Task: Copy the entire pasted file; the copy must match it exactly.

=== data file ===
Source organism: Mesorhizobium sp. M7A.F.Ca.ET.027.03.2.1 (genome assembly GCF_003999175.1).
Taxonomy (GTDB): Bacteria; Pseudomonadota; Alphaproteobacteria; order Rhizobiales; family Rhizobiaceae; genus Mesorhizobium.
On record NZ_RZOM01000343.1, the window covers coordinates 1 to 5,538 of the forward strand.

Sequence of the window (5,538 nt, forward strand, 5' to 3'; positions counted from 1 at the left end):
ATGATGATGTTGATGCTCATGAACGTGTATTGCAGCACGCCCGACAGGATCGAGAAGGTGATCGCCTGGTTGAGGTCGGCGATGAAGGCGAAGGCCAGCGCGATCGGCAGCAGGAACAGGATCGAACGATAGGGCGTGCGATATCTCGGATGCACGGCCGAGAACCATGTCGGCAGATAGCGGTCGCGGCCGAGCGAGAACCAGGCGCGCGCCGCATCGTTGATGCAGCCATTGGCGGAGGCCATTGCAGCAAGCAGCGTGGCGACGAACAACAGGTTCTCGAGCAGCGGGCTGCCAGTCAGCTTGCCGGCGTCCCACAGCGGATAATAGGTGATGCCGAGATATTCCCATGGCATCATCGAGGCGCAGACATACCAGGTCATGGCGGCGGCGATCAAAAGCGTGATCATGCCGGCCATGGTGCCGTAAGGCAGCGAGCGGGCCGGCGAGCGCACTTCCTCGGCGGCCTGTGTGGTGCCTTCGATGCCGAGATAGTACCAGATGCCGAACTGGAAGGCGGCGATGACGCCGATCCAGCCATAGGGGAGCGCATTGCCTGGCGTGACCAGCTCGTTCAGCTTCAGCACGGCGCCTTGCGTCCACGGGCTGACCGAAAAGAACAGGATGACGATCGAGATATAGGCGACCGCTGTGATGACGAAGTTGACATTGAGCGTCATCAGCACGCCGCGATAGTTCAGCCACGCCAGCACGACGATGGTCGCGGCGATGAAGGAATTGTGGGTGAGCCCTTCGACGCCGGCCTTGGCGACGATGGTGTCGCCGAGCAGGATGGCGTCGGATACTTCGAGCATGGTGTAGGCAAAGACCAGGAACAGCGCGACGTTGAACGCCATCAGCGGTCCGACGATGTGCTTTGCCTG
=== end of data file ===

Source organism: Mesorhizobium sp. M7A.F.Ca.ET.027.03.2.1 (genome assembly GCF_003999175.1).
Taxonomy (GTDB): Bacteria; Pseudomonadota; Alphaproteobacteria; order Rhizobiales; family Rhizobiaceae; genus Mesorhizobium.
On record NZ_RZOM01000343.1, the window covers coordinates 1 to 5,538 of the forward strand.

Sequence of the window (5,538 nt, forward strand, 5' to 3'; positions counted from 1 at the left end):
ATGATGATGTTGATGCTCATGAACGTGTATTGCAGCACGCCCGACAGGATCGAGAAGGTGATCGCCTGGTTGAGGTCGGCGATGAAGGCGAAGGCCAGCGCGATCGGCAGCAGGAACAGGATCGAACGATAGGGCGTGCGATATCTCGGATGCACGGCCGAGAACCATGTCGGCAGATAGCGGTCGCGGCCGAGCGAGAACCAGGCGCGCGCCGCATCGTTGATGCAGCCATTGGCGGAGGCCATTGCAGCAAGCAGCGTGGCGACGAACAACAGGTTCTCGAGCAGCGGGCTGCCAGTCAGCTTGCCGGCGTCCCACAGCGGATAATAGGTGATGCCGAGATATTCCCATGGCATCATCGAGGCGCAGACATACCAGGTCATGGCGGCGGCGATCAAAAGCGTGATCATGCCGGCCATGGTGCCGTAAGGCAGCGAGCGGGCCGGCGAGCGCACTTCCTCGGCGGCCTGTGTGGTGCCTTCGATGCCGAGATAGTACCAGATGCCGAACTGGAAGGCGGCGATGACGCCGATCCAGCCATAGGGGAGCGCATTGCCTGGCGTGACCAGCTCGTTCAGCTTCAGCACGGCGCCTTGCGTCCACGGGCTGACCGAAAAGAACAGGATGACGATCGAGATATAGGCGACCGCTGTGATGACGAAGTTGACATTGAGCGTCATCAGCACGCCGCGATAGTTCAGCCACGCCAGCACGACGATGGTCGCGGCGATGAAGGAATTGTGGGTGAGCCCTTCGACGCCGGCCTTGGCGACGATGGTGTCGCCGAGCAGGATGGCGTCGGATACTTCGAGCATGGTGTAGGCAAAGACCAGGAACAGCGCGACGTTGAACGCCATCAGCGGTCCGACGATGTGCTTTGCCTG